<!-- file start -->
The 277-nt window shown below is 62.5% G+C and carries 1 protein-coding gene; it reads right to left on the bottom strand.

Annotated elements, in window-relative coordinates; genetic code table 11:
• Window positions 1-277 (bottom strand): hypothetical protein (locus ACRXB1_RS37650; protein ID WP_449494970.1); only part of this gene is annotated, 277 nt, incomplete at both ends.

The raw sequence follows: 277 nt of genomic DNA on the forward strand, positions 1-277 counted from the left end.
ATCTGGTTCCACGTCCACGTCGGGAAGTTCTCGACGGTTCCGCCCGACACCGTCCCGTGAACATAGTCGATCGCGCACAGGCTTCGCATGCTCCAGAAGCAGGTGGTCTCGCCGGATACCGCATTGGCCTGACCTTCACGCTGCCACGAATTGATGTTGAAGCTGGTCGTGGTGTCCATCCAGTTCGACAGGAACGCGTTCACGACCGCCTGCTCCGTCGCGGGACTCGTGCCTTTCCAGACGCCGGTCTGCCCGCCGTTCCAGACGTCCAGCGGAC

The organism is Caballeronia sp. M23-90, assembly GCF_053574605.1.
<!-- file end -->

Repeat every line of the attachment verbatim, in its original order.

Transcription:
The 277-nt window shown below is 62.5% G+C and carries 1 protein-coding gene; it reads right to left on the bottom strand.

Annotated elements, in window-relative coordinates; genetic code table 11:
• Window positions 1-277 (bottom strand): hypothetical protein (locus ACRXB1_RS37650; protein ID WP_449494970.1); only part of this gene is annotated, 277 nt, incomplete at both ends.

The raw sequence follows: 277 nt of genomic DNA on the forward strand, positions 1-277 counted from the left end.
ATCTGGTTCCACGTCCACGTCGGGAAGTTCTCGACGGTTCCGCCCGACACCGTCCCGTGAACATAGTCGATCGCGCACAGGCTTCGCATGCTCCAGAAGCAGGTGGTCTCGCCGGATACCGCATTGGCCTGACCTTCACGCTGCCACGAATTGATGTTGAAGCTGGTCGTGGTGTCCATCCAGTTCGACAGGAACGCGTTCACGACCGCCTGCTCCGTCGCGGGACTCGTGCCTTTCCAGACGCCGGTCTGCCCGCCGTTCCAGACGTCCAGCGGAC

The organism is Caballeronia sp. M23-90, assembly GCF_053574605.1.